Trade Resources Company News Renaissance Ingredients’ Ar Baker Yeast Reduces Acrylamide in Baked Food Items

Renaissance Ingredients’ Ar Baker Yeast Reduces Acrylamide in Baked Food Items

Canadian applied life sciences company Renaissance Ingredients has conducted an in-house, laboratory-scale analysis to know the effectiveness of its acrylamide-reducing (AR) baker yeast on bread and baked goods. The company’s analysis found that the non-GMO AR baker’s yeast strains reduced acrylamide by up to 95% in an array of food products.

The acrylamide reduction was achieved by degrading the precursor compound asparagine. The test was conducted on both white and whole wheat bread and toast.

The tests on these foods on which the AR baker's yeast was used, delivered an average reduction in acrylamide of 80% in comparison with the conventional baker's yeast, the company claimed.

The acrylamide reduction was observed in both stages of pre-toasting and post-toasting of the breads. The break making process did not undergo any changes in order to achieve these reductions.

Renaissance Ingredients president Dr. Matthew Dahabieh said: "We are very pleased with the performance of our AR yeast in bread and toast. These results confirm the efficacy, simplicity and seamlessness of using our AR yeast in all varieties of baked goods.

"We are also exceptionally pleased with the consistency exhibited by our AR yeast in reducing acrylamide across all levels of toasting. In most cases, the acrylamide content of toasted bread made with our AR yeast is less than that of untoasted bread made with conventional baker's yeast. Essentially, our AR yeast eliminates the acrylamide potential of toasting conventional bread."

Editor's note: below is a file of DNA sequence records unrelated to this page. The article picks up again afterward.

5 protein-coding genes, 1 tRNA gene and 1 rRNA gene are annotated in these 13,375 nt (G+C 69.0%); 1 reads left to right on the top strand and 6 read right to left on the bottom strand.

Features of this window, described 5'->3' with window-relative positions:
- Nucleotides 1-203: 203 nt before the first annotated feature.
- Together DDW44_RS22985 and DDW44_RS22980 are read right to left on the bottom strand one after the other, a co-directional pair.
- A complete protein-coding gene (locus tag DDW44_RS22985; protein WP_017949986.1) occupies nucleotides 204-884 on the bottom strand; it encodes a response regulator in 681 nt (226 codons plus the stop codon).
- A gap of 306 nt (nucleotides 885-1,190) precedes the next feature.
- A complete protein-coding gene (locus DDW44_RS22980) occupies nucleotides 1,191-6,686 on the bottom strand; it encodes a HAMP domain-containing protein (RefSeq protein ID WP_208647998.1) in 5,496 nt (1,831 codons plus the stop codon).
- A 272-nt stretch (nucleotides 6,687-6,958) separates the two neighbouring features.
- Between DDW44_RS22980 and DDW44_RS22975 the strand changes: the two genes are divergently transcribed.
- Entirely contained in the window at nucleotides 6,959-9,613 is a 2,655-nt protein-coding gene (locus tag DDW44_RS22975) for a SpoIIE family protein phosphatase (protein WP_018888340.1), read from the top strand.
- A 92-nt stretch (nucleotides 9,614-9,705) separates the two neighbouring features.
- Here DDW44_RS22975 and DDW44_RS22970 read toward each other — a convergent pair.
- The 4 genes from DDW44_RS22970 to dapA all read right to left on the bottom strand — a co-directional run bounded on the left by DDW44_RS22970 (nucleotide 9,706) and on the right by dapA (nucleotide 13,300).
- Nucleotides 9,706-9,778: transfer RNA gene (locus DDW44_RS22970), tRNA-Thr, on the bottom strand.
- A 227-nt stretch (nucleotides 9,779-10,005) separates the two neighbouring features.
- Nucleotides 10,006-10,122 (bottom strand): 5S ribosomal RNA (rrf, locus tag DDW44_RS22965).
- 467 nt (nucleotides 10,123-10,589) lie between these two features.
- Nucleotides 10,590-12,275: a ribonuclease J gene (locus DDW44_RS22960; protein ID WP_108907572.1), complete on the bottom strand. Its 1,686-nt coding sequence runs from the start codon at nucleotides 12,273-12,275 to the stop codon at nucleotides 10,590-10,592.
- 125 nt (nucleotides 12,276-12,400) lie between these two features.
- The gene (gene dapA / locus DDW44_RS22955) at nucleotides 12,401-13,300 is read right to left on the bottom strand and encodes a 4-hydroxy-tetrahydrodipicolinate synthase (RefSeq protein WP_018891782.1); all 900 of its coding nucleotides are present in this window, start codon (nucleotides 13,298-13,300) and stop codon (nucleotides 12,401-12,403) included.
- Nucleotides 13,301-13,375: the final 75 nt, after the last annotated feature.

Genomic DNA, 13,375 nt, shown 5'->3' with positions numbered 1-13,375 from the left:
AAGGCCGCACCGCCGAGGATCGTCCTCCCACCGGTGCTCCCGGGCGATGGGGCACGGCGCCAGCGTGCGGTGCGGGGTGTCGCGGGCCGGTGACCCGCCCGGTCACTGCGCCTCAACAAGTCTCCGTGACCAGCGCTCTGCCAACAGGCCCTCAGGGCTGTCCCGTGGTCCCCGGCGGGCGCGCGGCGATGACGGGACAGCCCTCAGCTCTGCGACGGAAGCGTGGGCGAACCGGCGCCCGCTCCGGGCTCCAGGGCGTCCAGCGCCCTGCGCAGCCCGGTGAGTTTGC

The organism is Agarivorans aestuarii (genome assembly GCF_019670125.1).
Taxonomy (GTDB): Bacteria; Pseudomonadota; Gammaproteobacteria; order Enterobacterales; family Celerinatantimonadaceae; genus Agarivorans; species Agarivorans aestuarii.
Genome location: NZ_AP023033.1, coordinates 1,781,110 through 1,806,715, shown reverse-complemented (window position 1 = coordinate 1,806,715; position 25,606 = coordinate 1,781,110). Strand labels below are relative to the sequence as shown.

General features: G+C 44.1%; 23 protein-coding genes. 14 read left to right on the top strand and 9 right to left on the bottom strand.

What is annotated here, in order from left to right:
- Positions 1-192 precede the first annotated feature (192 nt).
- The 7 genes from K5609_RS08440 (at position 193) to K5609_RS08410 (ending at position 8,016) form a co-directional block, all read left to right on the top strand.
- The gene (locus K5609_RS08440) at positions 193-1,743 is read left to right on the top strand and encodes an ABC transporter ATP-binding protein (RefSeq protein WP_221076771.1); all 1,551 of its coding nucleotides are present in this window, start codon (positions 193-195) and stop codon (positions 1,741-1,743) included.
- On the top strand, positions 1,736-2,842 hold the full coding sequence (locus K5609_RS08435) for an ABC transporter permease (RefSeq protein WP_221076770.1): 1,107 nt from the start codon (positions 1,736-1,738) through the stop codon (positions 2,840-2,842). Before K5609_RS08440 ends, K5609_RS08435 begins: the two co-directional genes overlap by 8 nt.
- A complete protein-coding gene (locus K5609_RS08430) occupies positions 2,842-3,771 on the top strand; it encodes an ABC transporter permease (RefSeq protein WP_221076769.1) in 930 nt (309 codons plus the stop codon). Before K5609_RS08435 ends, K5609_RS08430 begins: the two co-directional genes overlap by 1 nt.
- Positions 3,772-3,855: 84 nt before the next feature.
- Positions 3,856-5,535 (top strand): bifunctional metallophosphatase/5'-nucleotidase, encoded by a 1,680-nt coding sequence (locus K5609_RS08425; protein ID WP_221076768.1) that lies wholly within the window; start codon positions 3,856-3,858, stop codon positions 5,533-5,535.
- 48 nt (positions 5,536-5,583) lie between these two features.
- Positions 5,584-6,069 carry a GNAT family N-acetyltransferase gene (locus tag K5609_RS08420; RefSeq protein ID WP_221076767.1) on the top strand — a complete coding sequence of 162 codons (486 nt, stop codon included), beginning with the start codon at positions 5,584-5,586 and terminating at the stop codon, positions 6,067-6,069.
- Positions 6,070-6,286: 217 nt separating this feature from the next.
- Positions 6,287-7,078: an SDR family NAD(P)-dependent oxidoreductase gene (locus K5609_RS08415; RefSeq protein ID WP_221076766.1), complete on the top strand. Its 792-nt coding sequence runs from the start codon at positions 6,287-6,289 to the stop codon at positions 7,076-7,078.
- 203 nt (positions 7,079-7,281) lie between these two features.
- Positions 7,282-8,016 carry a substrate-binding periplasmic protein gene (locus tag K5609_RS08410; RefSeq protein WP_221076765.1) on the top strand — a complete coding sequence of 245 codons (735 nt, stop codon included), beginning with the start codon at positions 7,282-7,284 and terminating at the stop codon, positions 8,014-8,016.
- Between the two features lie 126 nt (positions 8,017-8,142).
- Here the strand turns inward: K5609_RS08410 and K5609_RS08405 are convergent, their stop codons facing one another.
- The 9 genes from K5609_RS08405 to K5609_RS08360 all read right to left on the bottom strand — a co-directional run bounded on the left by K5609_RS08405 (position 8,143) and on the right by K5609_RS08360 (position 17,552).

Cooking at high temperatures can increase the presence of acrylamide in food significantly. However, when the bread making process was done by adding the AR yeast dark toast made from the white and whole wheat bread contained lower levels of acrylamide, after toasting.

During tests conducted by the company, the reduction was observed in three degrees of toasting namely light, medium and high, which are claimed to increase the acrylamide content by up to 10 times as compared to the untoasted bread.

White bread baked with conventional yeast contained 30 parts per billion (ppb) of acrylamide, while dark toast made from the same bread increased the acrylamide content by 6.5 times to 195 ppb.

In whole wheat bread, the test results showed that dark toast contained higher acrylamide levels of 8.9 times (34 ppb in bread increases to 301 ppb in dark toast). But when AR yeast was added to the process, dark toast made from the white and whole wheat bread (that contained just 5 ppb prior to toasting) contained only 36 and 40 ppb of acrylamide, respectively, after toasting.

The AR yeast strains are baker's yeast which has a natural ability to consume amino acid asparagines, a precursor to acrylamide. AR yeast can be used in the conventional baked good processing without affecting the procedure. AR yeast also can be used in foods in which yeast is not a regular ingredient.

Renaissance Ingredients has studied the feasibility of using AR yeast in unique ways for foods containing yeast extract, chemically leavened foods, or foods exposed to soaking steps during processing. These foods include potato-based products such as potato chips and French fries, savory snack foods, cereal products and coffee.

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